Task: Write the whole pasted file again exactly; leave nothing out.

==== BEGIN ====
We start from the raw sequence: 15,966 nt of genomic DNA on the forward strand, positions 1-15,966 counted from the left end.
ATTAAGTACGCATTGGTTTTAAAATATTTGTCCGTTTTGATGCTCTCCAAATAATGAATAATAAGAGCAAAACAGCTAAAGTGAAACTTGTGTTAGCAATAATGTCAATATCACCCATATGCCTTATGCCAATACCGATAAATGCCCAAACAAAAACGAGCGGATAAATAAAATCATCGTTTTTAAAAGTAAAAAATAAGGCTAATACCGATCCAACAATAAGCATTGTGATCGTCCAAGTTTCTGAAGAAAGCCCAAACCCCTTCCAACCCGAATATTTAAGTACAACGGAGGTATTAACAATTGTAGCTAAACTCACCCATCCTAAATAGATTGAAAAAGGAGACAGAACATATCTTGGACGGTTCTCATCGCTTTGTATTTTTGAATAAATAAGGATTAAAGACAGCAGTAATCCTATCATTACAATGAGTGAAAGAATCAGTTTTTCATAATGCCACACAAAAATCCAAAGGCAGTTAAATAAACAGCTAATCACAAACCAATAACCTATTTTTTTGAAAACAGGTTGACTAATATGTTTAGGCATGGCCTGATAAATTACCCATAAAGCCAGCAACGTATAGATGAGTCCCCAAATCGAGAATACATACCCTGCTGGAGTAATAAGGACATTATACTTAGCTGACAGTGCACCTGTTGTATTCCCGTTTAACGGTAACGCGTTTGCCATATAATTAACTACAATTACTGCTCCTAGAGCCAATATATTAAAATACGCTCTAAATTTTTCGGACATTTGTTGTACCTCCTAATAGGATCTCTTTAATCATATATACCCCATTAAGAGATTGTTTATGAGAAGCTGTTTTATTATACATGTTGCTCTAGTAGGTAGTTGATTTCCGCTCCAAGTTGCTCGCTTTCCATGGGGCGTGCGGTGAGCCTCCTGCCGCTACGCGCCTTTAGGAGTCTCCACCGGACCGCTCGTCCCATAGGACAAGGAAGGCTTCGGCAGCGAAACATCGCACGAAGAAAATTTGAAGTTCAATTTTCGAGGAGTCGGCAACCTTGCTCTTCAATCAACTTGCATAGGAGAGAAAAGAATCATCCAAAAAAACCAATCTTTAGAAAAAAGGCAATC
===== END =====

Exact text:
We start from the raw sequence: 15,966 nt of genomic DNA on the forward strand, positions 1-15,966 counted from the left end.
ATTAAGTACGCATTGGTTTTAAAATATTTGTCCGTTTTGATGCTCTCCAAATAATGAATAATAAGAGCAAAACAGCTAAAGTGAAACTTGTGTTAGCAATAATGTCAATATCACCCATATGCCTTATGCCAATACCGATAAATGCCCAAACAAAAACGAGCGGATAAATAAAATCATCGTTTTTAAAAGTAAAAAATAAGGCTAATACCGATCCAACAATAAGCATTGTGATCGTCCAAGTTTCTGAAGAAAGCCCAAACCCCTTCCAACCCGAATATTTAAGTACAACGGAGGTATTAACAATTGTAGCTAAACTCACCCATCCTAAATAGATTGAAAAAGGAGACAGAACATATCTTGGACGGTTCTCATCGCTTTGTATTTTTGAATAAATAAGGATTAAAGACAGCAGTAATCCTATCATTACAATGAGTGAAAGAATCAGTTTTTCATAATGCCACACAAAAATCCAAAGGCAGTTAAATAAACAGCTAATCACAAACCAATAACCTATTTTTTTGAAAACAGGTTGACTAATATGTTTAGGCATGGCCTGATAAATTACCCATAAAGCCAGCAACGTATAGATGAGTCCCCAAATCGAGAATACATACCCTGCTGGAGTAATAAGGACATTATACTTAGCTGACAGTGCACCTGTTGTATTCCCGTTTAACGGTAACGCGTTTGCCATATAATTAACTACAATTACTGCTCCTAGAGCCAATATATTAAAATACGCTCTAAATTTTTCGGACATTTGTTGTACCTCCTAATAGGATCTCTTTAATCATATATACCCCATTAAGAGATTGTTTATGAGAAGCTGTTTTATTATACATGTTGCTCTAGTAGGTAGTTGATTTCCGCTCCAAGTTGCTCGCTTTCCATGGGGCGTGCGGTGAGCCTCCTGCCGCTACGCGCCTTTAGGAGTCTCCACCGGACCGCTCGTCCCATAGGACAAGGAAGGCTTCGGCAGCGAAACATCGCACGAAGAAAATTTGAAGTTCAATTTTCGAGGAGTCGGCAACCTTGCTCTTCAATCAACTTGCATAGGAGAGAAAAGAATCATCCAAAAAAACCAATCTTTAGAAAAAAGGCAATC